Over the preceding 6 months there had been a lot of change. The original 6 squads had been reduced to 5, as result of some parental leave and secondments. We had onboard two new squads based in China. The interns had moved on to their next rotation and there had been a few leavers and joiners, as is natural with any new Agile Release Train.

Re-squaditification presented the opportunity to revisit the constraints within which the teams would form. Specifically, we decided to look at team size and the approach to Scrum Masters and Product Ownership. The two squads in China had been through a small scale self-selection day just prior to the beginning of the last PI,  so we decided not to disrupt them and leave them out of the  “re-sqaudification” this time.

Friday, 21 April 2017

Thursday, 13 April 2017

SAFe PI Planning Quick-Start Style

The schedule for the two-day PI Planning event, days five and six of the 6-day quick-start, was pretty much textbook SAFe. Given I have blogged about PI Planning in the past, let’s skip the blow by blow description of PI Planning and focus on the highlights from this particular Agile Release Train's first PI Planning event.

Firstly the opening messages set the perfect tone for the 2-days. The RTE opened the event with: "It’s been an epic few days and we are here now. PI Planning.  We are here and we are doing it and it’s awesome!  Now it’s about the real work!"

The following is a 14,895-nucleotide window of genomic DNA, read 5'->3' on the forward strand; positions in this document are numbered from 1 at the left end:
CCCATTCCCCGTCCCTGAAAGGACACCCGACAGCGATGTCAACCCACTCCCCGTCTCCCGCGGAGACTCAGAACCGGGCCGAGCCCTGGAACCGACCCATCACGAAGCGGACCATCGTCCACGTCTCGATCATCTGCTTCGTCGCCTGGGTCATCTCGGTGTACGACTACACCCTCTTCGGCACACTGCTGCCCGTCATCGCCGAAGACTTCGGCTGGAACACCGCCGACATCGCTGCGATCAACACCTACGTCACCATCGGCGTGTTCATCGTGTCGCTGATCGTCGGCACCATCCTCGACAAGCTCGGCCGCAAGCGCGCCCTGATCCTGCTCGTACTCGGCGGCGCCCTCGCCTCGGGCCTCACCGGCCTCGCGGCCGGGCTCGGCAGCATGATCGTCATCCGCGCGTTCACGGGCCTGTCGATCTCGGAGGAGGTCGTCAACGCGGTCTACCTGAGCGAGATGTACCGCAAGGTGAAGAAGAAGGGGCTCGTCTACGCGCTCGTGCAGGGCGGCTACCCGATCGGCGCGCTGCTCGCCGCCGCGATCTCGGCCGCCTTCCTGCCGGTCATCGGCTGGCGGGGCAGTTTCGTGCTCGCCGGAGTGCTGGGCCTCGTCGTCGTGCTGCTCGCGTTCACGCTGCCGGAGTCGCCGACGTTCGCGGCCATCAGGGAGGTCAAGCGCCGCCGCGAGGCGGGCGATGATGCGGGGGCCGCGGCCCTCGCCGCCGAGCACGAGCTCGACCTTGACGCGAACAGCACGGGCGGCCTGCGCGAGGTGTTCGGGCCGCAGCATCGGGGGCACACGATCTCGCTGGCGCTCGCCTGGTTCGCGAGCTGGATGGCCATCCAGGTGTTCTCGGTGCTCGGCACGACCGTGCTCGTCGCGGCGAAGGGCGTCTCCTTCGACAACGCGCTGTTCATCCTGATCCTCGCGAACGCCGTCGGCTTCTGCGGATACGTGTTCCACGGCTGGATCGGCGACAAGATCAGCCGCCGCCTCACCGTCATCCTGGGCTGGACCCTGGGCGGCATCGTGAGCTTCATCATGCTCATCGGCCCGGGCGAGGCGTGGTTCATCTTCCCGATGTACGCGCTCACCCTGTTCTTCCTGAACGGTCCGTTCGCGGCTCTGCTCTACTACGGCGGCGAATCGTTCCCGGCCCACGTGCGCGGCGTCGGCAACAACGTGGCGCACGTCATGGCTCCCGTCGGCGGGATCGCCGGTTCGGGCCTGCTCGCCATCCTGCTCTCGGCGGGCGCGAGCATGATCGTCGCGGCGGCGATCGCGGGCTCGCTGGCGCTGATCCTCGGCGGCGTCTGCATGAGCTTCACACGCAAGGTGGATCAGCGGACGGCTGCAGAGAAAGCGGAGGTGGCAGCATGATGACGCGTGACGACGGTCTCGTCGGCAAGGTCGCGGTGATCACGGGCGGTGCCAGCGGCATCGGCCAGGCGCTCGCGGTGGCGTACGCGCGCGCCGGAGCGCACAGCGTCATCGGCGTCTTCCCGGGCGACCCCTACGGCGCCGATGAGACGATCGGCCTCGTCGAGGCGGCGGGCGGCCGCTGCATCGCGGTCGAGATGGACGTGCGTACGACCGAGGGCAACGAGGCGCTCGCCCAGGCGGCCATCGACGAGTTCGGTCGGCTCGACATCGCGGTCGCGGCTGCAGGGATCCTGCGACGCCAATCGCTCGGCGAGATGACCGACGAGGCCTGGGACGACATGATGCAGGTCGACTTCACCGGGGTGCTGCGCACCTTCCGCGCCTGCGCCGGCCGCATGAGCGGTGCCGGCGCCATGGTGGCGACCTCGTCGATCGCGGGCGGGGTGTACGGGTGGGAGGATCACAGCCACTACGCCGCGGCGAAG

Their executive sponsor was equally as passionate: "I think it is great you guys are doing this and making the 6-day investment. I'm glad this team is embracing the change and wanting to do things differently. It’s going to be bumpy but that’s ok. I'm excited to see what all these blank boards are going to turn into."

Teams used foam boards for their plans instead of post-it pads
so nothing would need to be stuck  upon the walls.

Thursday, 16 February 2017

Just-in-time Training for an Agile Release Train Quick-Start

The three key ingredients in any ART launch are: teams, a well defined, force ranked feature level program backlog and the knowledge to execute in a lean and agile manner. In the case of the A&I ART, we now had teams and a backlog, we just needed the knowledge. This is where the SAFe for Teams training and the Scrum Master and Product Owner Orientation workshops came in.

Monday morning the teams returned to same venue we had used for the self-selection event, to commence two-days of SAFe for Teams training. I was thrilled that the organisation had taken our guidance and had gone all in for the event. Even the department head attended the entire two days.

There is something about all the teams on a train, including the leadership team, learning together, with their Scrum Masters and Product Owners that is just magical. Having spent many years convinced that training circa 100 people at once was nuts, then going through the process a number of times, I have to say I was wrong. If Harvard Professor J. Richard Hackman is to be believed, 30% of a team’s eventual performance is dependent on the initial launch of the team. Personally I cannot think of a better way to launch a team of teams than two days learning together.